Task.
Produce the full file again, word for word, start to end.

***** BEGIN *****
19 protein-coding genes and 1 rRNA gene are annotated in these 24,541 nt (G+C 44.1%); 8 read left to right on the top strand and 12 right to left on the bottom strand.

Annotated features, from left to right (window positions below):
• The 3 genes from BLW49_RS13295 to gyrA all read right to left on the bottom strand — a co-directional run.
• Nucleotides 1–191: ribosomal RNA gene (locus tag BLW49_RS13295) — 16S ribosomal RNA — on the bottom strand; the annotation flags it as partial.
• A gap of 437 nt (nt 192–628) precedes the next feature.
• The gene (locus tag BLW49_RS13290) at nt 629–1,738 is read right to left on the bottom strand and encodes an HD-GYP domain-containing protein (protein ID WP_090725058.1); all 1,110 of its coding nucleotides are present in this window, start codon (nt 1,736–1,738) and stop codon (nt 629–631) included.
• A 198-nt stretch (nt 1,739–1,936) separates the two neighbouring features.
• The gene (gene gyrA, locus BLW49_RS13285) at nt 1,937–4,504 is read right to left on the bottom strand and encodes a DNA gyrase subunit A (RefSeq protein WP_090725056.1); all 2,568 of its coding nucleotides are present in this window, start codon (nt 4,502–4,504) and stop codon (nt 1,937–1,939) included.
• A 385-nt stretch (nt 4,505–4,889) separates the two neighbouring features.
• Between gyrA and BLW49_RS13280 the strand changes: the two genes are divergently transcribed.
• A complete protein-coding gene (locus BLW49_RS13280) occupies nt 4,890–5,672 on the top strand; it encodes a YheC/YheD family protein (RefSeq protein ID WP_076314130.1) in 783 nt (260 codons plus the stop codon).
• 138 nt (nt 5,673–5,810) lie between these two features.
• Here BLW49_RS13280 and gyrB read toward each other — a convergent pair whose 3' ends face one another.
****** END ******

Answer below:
19 protein-coding genes and 1 rRNA gene are annotated in these 24,541 nt (G+C 44.1%); 8 read left to right on the top strand and 12 right to left on the bottom strand.

Annotated features, from left to right (window positions below):
• The 3 genes from BLW49_RS13295 to gyrA all read right to left on the bottom strand — a co-directional run.
• Nucleotides 1–191: ribosomal RNA gene (locus tag BLW49_RS13295) — 16S ribosomal RNA — on the bottom strand; the annotation flags it as partial.
• A gap of 437 nt (nt 192–628) precedes the next feature.
• The gene (locus tag BLW49_RS13290) at nt 629–1,738 is read right to left on the bottom strand and encodes an HD-GYP domain-containing protein (protein ID WP_090725058.1); all 1,110 of its coding nucleotides are present in this window, start codon (nt 1,736–1,738) and stop codon (nt 629–631) included.
• A 198-nt stretch (nt 1,739–1,936) separates the two neighbouring features.
• The gene (gene gyrA, locus BLW49_RS13285) at nt 1,937–4,504 is read right to left on the bottom strand and encodes a DNA gyrase subunit A (RefSeq protein WP_090725056.1); all 2,568 of its coding nucleotides are present in this window, start codon (nt 4,502–4,504) and stop codon (nt 1,937–1,939) included.
• A 385-nt stretch (nt 4,505–4,889) separates the two neighbouring features.
• Between gyrA and BLW49_RS13280 the strand changes: the two genes are divergently transcribed.
• A complete protein-coding gene (locus BLW49_RS13280) occupies nt 4,890–5,672 on the top strand; it encodes a YheC/YheD family protein (RefSeq protein ID WP_076314130.1) in 783 nt (260 codons plus the stop codon).
• 138 nt (nt 5,673–5,810) lie between these two features.
• Here BLW49_RS13280 and gyrB read toward each other — a convergent pair whose 3' ends face one another.